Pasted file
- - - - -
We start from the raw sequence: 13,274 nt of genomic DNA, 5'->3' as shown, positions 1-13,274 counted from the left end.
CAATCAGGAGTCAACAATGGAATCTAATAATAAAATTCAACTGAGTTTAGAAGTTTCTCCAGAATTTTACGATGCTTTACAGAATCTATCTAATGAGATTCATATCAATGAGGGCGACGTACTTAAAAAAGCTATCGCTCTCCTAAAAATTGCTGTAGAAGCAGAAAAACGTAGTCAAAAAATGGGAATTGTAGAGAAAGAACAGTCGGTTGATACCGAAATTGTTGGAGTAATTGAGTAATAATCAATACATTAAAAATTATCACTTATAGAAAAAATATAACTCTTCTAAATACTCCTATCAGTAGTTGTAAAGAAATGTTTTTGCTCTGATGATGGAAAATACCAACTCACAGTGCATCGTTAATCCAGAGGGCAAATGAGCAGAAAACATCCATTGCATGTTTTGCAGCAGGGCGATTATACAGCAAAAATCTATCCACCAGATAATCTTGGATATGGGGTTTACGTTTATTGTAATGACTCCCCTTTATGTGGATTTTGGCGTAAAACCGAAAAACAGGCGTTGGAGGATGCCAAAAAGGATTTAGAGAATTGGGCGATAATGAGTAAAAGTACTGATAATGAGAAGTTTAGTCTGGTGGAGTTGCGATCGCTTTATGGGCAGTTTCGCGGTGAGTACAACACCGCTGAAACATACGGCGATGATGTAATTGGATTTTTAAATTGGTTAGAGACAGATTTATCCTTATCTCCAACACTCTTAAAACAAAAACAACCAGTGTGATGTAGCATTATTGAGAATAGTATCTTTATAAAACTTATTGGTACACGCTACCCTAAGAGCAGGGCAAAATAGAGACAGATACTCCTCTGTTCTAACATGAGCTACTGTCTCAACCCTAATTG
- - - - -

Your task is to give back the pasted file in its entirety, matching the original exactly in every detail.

We start from the raw sequence: 13,274 nt of genomic DNA, 5'->3' as shown, positions 1-13,274 counted from the left end.
CAATCAGGAGTCAACAATGGAATCTAATAATAAAATTCAACTGAGTTTAGAAGTTTCTCCAGAATTTTACGATGCTTTACAGAATCTATCTAATGAGATTCATATCAATGAGGGCGACGTACTTAAAAAAGCTATCGCTCTCCTAAAAATTGCTGTAGAAGCAGAAAAACGTAGTCAAAAAATGGGAATTGTAGAGAAAGAACAGTCGGTTGATACCGAAATTGTTGGAGTAATTGAGTAATAATCAATACATTAAAAATTATCACTTATAGAAAAAATATAACTCTTCTAAATACTCCTATCAGTAGTTGTAAAGAAATGTTTTTGCTCTGATGATGGAAAATACCAACTCACAGTGCATCGTTAATCCAGAGGGCAAATGAGCAGAAAACATCCATTGCATGTTTTGCAGCAGGGCGATTATACAGCAAAAATCTATCCACCAGATAATCTTGGATATGGGGTTTACGTTTATTGTAATGACTCCCCTTTATGTGGATTTTGGCGTAAAACCGAAAAACAGGCGTTGGAGGATGCCAAAAAGGATTTAGAGAATTGGGCGATAATGAGTAAAAGTACTGATAATGAGAAGTTTAGTCTGGTGGAGTTGCGATCGCTTTATGGGCAGTTTCGCGGTGAGTACAACACCGCTGAAACATACGGCGATGATGTAATTGGATTTTTAAATTGGTTAGAGACAGATTTATCCTTATCTCCAACACTCTTAAAACAAAAACAACCAGTGTGATGTAGCATTATTGAGAATAGTATCTTTATAAAACTTATTGGTACACGCTACCCTAAGAGCAGGGCAAAATAGAGACAGATACTCCTCTGTTCTAACATGAGCTACTGTCTCAACCCTAATTG